Early this morning the White House released a statement by President Obama on Egypt stating, inter alia, that “Given today’s developments, I have also directed the relevant departments and agencies to review the implications under U.S. law for our assistance to the Government of Egypt.”
The President was referring to Section 508 of the Foreign Assistance Act, which provides:
None of the funds appropriated or otherwise made available pursuant to this Act shall be obligated or expended to finance directly any assistance to any country whose duly elected head of government is deposed by military coup or decree: Provided, That assistance may be resumed to such country if the President determines and reports to the Committees on Appropriations that subsequent to the termination of assistance a democratically elected government has taken office.
Under this provision, the United States has cut off foreign assistance to several countries where the elected government has been toppled in a military coup, including the Cote d’Ivoire, the Central African Republic, and Pakistan.
Unlike many restrictions in the Foreign Assistance Act, Section 508 does not include Presidential waiver authority. As a result, the Executive branch has strained in some cases to avoid determining that the ouster of an elected leader was actually a military coup, including in Honduras in 2009 and Egypt in 2011. [Addendum: To clarify, the State Department ultimately did cut off assistance to Honduras in September 2009 three months after the ouster of President Zelaya in June 2009, reportedly after diplomatic efforts to restore Zelaya to power had failed.] In other cases, the President has been forced to seek specific statutory waiver authority, as happened when President Bush sought and received specific waiver authority for assistance to Pakistan after the 9-11 attacks.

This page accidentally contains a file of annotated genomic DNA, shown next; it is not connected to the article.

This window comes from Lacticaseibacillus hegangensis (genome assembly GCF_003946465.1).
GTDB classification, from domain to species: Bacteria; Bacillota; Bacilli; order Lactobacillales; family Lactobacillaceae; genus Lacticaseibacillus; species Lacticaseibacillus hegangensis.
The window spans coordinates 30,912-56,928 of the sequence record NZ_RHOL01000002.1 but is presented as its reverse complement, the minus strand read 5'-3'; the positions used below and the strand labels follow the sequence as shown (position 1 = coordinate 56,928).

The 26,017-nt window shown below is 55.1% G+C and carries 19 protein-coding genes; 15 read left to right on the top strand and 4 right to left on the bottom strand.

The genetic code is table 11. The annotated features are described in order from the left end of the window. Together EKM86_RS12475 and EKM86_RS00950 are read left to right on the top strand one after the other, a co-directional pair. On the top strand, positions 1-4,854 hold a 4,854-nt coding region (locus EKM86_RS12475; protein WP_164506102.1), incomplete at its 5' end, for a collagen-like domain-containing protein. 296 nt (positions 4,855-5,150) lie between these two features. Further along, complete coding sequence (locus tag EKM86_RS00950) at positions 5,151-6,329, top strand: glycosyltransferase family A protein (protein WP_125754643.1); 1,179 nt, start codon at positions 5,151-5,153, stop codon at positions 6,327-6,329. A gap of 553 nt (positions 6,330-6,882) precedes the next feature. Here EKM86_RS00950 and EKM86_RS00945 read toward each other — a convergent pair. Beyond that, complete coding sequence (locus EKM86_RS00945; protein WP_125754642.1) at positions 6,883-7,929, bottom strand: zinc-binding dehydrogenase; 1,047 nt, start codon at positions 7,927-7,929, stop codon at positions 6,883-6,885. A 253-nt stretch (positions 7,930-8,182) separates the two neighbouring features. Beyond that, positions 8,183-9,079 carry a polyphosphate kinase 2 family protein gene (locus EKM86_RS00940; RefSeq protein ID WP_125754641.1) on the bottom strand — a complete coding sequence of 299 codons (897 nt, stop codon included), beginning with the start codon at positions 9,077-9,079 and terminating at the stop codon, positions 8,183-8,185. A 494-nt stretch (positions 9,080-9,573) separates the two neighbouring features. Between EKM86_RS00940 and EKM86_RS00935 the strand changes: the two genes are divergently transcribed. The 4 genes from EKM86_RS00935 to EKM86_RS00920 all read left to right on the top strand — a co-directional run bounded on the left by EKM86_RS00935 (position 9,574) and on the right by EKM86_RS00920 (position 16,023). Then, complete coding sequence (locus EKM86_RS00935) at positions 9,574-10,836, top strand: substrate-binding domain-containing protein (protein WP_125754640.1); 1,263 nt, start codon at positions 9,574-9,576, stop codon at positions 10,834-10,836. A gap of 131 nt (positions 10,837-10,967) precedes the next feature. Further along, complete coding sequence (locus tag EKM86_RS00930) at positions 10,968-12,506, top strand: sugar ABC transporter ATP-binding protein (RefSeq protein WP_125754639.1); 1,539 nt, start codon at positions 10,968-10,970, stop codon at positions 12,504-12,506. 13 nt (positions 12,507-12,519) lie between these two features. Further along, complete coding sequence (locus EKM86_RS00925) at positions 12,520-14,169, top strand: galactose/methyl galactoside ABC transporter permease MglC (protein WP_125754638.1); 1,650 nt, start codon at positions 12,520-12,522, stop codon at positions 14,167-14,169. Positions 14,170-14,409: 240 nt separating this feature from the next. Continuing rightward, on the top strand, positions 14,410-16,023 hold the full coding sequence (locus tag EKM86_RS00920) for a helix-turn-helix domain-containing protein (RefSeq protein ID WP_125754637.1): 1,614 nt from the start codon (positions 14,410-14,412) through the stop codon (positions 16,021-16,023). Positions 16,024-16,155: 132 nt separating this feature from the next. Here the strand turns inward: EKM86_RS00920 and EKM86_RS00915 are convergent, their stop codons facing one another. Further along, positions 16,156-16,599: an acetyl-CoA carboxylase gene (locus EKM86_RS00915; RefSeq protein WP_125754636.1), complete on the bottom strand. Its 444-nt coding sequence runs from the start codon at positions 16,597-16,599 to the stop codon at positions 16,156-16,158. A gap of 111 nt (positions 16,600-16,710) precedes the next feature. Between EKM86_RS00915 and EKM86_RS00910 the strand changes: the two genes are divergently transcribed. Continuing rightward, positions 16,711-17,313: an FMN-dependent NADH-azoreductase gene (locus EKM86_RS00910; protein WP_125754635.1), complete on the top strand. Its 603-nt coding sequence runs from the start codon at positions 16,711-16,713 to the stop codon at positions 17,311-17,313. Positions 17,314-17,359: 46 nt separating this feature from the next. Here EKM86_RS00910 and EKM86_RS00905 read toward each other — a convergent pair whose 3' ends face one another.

The review of whether Section 508 has been triggered is generally led by the Legal Adviser of the State Department and may take several weeks or longer. But it may be difficult for the Legal Adviser to conclude that the house arrest of Mohammed Morsi and suspension of the Egyptian Constitution do not amount to a military coup.
The consquences of a cut-off of assistance would be significant, including for U.S. companies. The U.S. provides $1.5 billion in aid to Egypt each year, much of which is used to buy U.S. military equipment.